The Catholic Church: who needs reform?

There are many aspects to reform in the church. Different people and different reform groups, have their own take on what, or who, needs reform the most urgently. I must admit the recent article by Antonio Spadaro on Pope Francis has prompted me to think more about it.[1] I would like to share some of those thoughts with you.

On the personal level, reform in the church touches both the mind and the heart. On the institutional level it concerns a very wide range of aspects like doctrinal, moral, spiritual, liturgical, structural and attitudinal.

Much of the effort of reform groups worldwide in recent times has been directed at the pope, bishops, and “the Vatican” since they are the decision-makers. That is the politics of the issue. And we can now, after the sexual abuse scandals, include priests in that list.

Let us stand back for a moment, and take a look at the demographics underlying the whole question of church and reform.  I have to speak to my own experience, conscious that others from different age groups, different cultures and different countries will have their own specific take on it. The percentage of those involved in reform groups in Australia (and NZ?) is, at a guess, about 5% or less. In the church the hierarchy is less than 1%. That leaves about 90% of the church to think about. An unspecified percentage of these are older pre-Vatican thinking and acting people who have no interest in changing themselves and no interest in the topic of changes in the church.  And in their case, change might be impossible, so they will probably go to their graves with their current beliefs and practices.

The rest, perhaps 40-45% might change how they think and what they do, if they were given good reasons to do so.  There are many influences that have brought this about. One obvious one is that they have been neglected since Vatican II, because of the lacuna of adult “growth in faith” programs, and perhaps too, neglected in our current focus of reform.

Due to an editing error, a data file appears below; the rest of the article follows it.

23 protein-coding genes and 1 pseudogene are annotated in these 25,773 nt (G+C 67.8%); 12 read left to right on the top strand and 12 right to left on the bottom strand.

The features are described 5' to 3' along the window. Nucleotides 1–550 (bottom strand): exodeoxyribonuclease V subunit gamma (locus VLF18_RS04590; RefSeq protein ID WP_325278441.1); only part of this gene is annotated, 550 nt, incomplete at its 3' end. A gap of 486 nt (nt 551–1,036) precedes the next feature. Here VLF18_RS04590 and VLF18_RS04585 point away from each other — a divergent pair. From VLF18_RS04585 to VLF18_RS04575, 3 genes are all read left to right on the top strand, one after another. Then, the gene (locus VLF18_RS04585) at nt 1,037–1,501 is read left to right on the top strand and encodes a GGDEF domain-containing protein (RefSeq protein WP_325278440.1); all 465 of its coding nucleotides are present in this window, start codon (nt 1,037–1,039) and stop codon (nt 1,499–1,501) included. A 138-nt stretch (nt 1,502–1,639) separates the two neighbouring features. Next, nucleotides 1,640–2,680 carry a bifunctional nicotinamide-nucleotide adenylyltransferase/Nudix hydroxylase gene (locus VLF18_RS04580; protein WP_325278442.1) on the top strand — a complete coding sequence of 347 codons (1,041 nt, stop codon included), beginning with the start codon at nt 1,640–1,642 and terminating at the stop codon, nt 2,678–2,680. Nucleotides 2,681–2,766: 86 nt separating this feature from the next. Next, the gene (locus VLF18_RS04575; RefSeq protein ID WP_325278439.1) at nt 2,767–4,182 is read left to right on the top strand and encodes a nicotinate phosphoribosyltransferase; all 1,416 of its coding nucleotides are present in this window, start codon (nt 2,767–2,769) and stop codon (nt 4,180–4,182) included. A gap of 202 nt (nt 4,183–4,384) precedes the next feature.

Antonio Spadaro’s  illuminating essay on the pontificate of Pope Francis is helpful in many ways. It is a great help in understanding Francis’ approach to change or conversion. Francis sees conversion applying to everyone in the church. He is reluctant to move forward in synodality until there has been time for discernment. This explains why when he became pope he did not call for the resignation of those who opposed him but wanted to give all a time to discern.

The analogy that Francis used referring to his method, which caught my eye, was that of litmus paper in a liquid. When the liquid is acid/alkaline throughout, the colour of the litmus paper will change either red or blue depending on its acidity or alkalinity. To artificially change the litmus paper is pointless. One has to wait for the whole liquid to change. To change to married pastors, to ordain women, to welcome LGBTIQ persons into the church, will of  itself will not bring reform to the church. Change has to permeate the whole church.

So it is with the Church. Francis wants the church to change. He rejects cutting off heads and making dictatorial changes because this will be superficial. Simply ordaining married men and women or making other structural changes will not, of itself, bring conversion. So with synodality we have to be patient. But as the church is a human organization it will always fall short of the ideal. History shows that sometimes those who cannot change or who disagree with authority, will form their own church. Two classic historical examples are: The Old Catholic Church, formed after Vatican I and the Society of Saint Pius X (SSPX) founded by Marcel Lebebvre in 1970, after Vatican II.  Yet the ideal that we wait until all are aboard remains attractive, even if humanly unattainable.